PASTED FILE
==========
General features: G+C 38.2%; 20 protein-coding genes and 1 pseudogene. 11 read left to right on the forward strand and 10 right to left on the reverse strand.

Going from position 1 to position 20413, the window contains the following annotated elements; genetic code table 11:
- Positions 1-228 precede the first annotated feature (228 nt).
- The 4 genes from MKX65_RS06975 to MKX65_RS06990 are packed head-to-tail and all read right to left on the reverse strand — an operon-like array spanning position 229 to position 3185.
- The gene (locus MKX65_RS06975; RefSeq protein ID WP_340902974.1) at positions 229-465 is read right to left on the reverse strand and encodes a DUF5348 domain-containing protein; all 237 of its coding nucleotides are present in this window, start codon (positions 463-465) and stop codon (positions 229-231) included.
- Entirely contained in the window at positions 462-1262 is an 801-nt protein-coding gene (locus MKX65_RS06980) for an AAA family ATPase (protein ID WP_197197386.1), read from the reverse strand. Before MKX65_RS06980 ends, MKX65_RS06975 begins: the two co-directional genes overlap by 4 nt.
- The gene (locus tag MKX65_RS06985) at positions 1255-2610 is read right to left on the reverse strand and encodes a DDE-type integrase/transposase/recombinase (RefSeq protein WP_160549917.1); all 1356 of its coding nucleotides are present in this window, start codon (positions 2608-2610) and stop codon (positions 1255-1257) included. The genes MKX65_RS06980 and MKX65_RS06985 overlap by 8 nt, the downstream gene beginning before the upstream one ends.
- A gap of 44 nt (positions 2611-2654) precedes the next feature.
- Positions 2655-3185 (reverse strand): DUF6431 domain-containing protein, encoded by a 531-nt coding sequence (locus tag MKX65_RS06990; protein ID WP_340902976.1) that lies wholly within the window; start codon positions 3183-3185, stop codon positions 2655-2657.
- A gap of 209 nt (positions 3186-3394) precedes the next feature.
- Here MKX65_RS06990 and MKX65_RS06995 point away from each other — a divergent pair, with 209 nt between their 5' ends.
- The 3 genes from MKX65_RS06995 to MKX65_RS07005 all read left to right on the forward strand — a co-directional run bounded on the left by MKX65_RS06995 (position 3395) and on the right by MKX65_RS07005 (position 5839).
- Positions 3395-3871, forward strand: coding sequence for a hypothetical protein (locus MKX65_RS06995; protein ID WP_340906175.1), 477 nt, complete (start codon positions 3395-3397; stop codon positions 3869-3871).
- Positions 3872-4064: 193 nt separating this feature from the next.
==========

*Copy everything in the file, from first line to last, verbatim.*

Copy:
General features: G+C 38.2%; 20 protein-coding genes and 1 pseudogene. 11 read left to right on the forward strand and 10 right to left on the reverse strand.

Going from position 1 to position 20413, the window contains the following annotated elements; genetic code table 11:
- Positions 1-228 precede the first annotated feature (228 nt).
- The 4 genes from MKX65_RS06975 to MKX65_RS06990 are packed head-to-tail and all read right to left on the reverse strand — an operon-like array spanning position 229 to position 3185.
- The gene (locus MKX65_RS06975; RefSeq protein ID WP_340902974.1) at positions 229-465 is read right to left on the reverse strand and encodes a DUF5348 domain-containing protein; all 237 of its coding nucleotides are present in this window, start codon (positions 463-465) and stop codon (positions 229-231) included.
- Entirely contained in the window at positions 462-1262 is an 801-nt protein-coding gene (locus MKX65_RS06980) for an AAA family ATPase (protein ID WP_197197386.1), read from the reverse strand. Before MKX65_RS06980 ends, MKX65_RS06975 begins: the two co-directional genes overlap by 4 nt.
- The gene (locus tag MKX65_RS06985) at positions 1255-2610 is read right to left on the reverse strand and encodes a DDE-type integrase/transposase/recombinase (RefSeq protein WP_160549917.1); all 1356 of its coding nucleotides are present in this window, start codon (positions 2608-2610) and stop codon (positions 1255-1257) included. The genes MKX65_RS06980 and MKX65_RS06985 overlap by 8 nt, the downstream gene beginning before the upstream one ends.
- A gap of 44 nt (positions 2611-2654) precedes the next feature.
- Positions 2655-3185 (reverse strand): DUF6431 domain-containing protein, encoded by a 531-nt coding sequence (locus tag MKX65_RS06990; protein ID WP_340902976.1) that lies wholly within the window; start codon positions 3183-3185, stop codon positions 2655-2657.
- A gap of 209 nt (positions 3186-3394) precedes the next feature.
- Here MKX65_RS06990 and MKX65_RS06995 point away from each other — a divergent pair, with 209 nt between their 5' ends.
- The 3 genes from MKX65_RS06995 to MKX65_RS07005 all read left to right on the forward strand — a co-directional run bounded on the left by MKX65_RS06995 (position 3395) and on the right by MKX65_RS07005 (position 5839).
- Positions 3395-3871, forward strand: coding sequence for a hypothetical protein (locus MKX65_RS06995; protein ID WP_340906175.1), 477 nt, complete (start codon positions 3395-3397; stop codon positions 3869-3871).
- Positions 3872-4064: 193 nt separating this feature from the next.